Imprisonment of captives and their ransom
Three days after the battle, Muhammad left Badr for Medina. As far as the treatment of prisoners was concerned, Abu Bakr was of the opinion that they should be ransomed, since they were all of their own kin. 'Umar argued against this, saying that there is no notion of blood relationships as far as Islam is concerned, and that all the prisoners should be executed, and that everyone should execute him who is closest to him by blood. 'Ali should kill his brother 'Aqeel ibn Abu Talib, Hamza ibn 'Abdul-Muttalib should behead his brother 'Abbas ibn Abd al-Muttalib, and that he himself would kill someone close to him. Muhammad preferred the opinion of Abu Bakr, and the prisoners were ransomed. Some 70 prisoners were taken captive and are noted to have been treated humanely, including a number of Quraysh leaders. Most of the prisoners were released upon payment of ransom and those who were literate were released on the condition that they teach ten persons how to read and write and this teaching was to count as their ransom.
William Muir wrote of this period:
In pursuance of Mahomet's commands, the citizens of Medîna, and such of the Refugees as possessed houses, received the prisoners, and treated them with much consideration. "Blessings be on the men of Medina!" said one of these prisoners in later days; "they made us ride, while they themselves walked: they gave us wheaten bread to eat when there was little of it, contenting themselves with dates. It is not surprising that when, some time afterwards, their friends came to ransom them, several of the prisoners who had been thus received declared themselves adherents of Islam...Their kindly treatment was thus prolonged, and left a favourable impression on the minds even of those who did not at once go over to Islam"— William Muir, The Life of Mahomet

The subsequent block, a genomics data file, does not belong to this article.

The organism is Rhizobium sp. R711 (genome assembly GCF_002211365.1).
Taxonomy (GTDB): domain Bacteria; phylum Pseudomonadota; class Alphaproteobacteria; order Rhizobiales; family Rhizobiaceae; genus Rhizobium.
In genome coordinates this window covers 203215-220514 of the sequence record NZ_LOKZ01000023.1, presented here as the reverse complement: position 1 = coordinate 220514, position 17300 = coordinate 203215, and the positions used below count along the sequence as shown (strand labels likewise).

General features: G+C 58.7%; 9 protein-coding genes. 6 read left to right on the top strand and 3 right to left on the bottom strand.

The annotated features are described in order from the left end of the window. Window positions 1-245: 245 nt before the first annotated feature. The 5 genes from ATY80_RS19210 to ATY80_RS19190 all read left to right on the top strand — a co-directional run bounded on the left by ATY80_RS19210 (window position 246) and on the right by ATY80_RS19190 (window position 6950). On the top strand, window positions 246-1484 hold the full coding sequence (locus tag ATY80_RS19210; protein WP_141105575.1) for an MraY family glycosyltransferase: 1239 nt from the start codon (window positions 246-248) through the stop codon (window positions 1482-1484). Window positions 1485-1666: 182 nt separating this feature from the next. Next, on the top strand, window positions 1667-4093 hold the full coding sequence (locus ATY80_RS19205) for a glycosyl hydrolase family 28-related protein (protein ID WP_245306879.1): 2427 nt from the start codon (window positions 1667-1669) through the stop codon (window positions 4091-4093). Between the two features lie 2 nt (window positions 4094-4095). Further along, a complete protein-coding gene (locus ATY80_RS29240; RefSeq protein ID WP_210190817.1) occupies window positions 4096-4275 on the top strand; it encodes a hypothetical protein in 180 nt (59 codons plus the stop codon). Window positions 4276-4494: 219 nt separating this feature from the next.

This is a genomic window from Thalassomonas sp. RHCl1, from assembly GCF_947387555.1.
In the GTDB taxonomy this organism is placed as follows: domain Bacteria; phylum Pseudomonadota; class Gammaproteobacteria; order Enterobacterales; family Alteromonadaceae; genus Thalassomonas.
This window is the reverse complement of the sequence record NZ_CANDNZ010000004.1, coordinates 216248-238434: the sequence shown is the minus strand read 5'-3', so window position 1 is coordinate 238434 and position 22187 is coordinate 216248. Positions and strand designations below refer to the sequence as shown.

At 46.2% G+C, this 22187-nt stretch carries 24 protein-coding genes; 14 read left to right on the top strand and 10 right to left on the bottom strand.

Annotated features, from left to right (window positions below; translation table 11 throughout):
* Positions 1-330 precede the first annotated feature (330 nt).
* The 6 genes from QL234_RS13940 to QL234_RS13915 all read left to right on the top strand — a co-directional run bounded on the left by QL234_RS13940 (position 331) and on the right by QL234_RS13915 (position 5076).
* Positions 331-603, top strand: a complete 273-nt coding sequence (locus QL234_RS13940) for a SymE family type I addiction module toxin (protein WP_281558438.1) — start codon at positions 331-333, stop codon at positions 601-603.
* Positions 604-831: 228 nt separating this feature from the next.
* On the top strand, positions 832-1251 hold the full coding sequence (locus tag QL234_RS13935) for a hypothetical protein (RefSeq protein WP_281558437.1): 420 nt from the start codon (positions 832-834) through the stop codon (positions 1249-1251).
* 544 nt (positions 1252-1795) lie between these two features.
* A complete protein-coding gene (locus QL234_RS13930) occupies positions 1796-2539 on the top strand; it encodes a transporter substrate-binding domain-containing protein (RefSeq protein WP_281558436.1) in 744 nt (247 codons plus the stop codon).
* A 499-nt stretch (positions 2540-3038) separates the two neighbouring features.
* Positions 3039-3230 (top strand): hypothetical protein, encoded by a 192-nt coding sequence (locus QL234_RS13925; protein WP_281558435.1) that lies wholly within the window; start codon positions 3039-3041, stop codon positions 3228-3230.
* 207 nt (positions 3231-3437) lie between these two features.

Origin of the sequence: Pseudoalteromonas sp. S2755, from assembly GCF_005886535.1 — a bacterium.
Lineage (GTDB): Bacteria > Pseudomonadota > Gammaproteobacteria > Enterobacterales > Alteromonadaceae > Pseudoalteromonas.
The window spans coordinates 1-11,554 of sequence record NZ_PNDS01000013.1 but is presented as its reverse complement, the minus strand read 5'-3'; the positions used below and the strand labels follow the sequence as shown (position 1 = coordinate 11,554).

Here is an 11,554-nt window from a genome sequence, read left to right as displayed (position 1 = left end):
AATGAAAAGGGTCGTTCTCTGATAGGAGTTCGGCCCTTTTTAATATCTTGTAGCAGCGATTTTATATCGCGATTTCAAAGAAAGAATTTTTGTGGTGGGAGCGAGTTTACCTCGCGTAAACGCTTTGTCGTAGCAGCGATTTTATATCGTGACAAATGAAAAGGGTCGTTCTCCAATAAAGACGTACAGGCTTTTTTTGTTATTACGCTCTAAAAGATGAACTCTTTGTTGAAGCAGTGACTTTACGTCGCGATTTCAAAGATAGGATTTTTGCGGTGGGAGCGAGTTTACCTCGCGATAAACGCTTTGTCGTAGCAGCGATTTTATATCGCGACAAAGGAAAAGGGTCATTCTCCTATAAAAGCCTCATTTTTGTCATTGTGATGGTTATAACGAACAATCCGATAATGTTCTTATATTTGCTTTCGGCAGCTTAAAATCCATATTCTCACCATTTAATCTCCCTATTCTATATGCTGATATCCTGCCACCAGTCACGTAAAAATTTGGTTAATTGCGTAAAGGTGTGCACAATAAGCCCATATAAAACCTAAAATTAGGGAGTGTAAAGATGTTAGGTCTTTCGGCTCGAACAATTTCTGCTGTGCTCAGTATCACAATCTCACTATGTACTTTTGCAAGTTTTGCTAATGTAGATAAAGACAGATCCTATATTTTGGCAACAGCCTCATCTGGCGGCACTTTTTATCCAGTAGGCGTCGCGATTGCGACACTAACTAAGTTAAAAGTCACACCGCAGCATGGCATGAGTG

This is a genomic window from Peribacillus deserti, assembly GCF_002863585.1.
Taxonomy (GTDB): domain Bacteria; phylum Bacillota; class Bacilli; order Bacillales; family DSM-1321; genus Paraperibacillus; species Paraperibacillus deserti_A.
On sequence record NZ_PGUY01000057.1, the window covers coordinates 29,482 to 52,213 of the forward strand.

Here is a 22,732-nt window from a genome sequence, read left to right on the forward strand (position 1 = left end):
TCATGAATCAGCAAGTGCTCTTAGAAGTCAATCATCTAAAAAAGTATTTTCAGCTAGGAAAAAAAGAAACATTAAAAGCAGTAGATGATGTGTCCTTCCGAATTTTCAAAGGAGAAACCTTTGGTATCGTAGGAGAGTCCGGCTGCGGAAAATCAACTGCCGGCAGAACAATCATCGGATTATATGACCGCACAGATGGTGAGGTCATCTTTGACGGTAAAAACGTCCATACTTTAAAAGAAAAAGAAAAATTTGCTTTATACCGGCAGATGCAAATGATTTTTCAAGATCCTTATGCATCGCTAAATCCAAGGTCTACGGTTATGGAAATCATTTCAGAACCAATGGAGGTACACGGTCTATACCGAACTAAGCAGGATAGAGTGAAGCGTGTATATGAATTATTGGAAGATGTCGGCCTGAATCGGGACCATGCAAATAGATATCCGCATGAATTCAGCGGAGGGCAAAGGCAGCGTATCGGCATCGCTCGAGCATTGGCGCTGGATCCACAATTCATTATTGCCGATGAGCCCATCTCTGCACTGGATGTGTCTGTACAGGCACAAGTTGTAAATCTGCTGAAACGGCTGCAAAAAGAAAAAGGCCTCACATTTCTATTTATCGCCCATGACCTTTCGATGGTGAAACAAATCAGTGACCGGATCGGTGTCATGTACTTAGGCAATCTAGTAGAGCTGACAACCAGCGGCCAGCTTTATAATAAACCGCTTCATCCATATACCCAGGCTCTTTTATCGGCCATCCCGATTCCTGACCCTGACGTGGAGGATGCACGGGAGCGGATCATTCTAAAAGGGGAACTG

Despite scholars estimating Meccan casualties at around 70, only the names of the more prominent ones are known. However, the names of the 14 Muslims who were killed during the course of the war or later (due to injuries sustained during the war) are all known.
Well-known Meccans who were killed during the battle included Amr ibn Hishām, Umayyah ibn Khalaf, 'Utbah ibn Rabi'ah, Shaybah ibn Rabi'ah, al-Walid ibn 'Utbah, al-Aswad bin and 'Abdul-Asad al-Makhzumi. Nadr ibn al-Harith and 'Uqbah ibn Abū Mu‘ayṭ were also killed, though the circumstances of their deaths are unclear. According to some sources the last two were killed during fighting in the field of battle at Badr ans subsequently buried in a pit, while Safiur Rahman al-Mubarakpuri writes that these two were taken as prisoners and subsequently executed by Ali.
|Haritha bin Suraqa al-Khazraji||حريثة بن سراقة الخزرجي|
|Zish Shamalain bin 'Abdi 'Amr al-Muhajiri||ذو الشمالين بن عبد عمر المهاجري|
|Rafi' bin al-Mu'alla al-Khazraji||رافع بن المعلاء الخزرجي|
|Sa'd bin Khaythama al-Awsi||سعد بن خيثمة الأوسي|
|Safwan bin Wahb al-Muhajiri||صفوان بن وهب المهاجري|
|'Aaqil bin al-Bukayr al-Muhajiri||عاقل بن البكير المهاجري|
|'Ubayda bin al-Harith al-Muhajiri||عبيدة بن الحارث المهاجري|
|'Umayr bin al-Humam al-Khazraji||عمير بن الحمام الخزرجي|
|'Umayr bin Abu Waqqas al-Muhajiri||عمير بن أبو وقاس المهاجري|
|'Awf bin al-Harith al-Khazraji||عوف بن الحارث الخزرجي|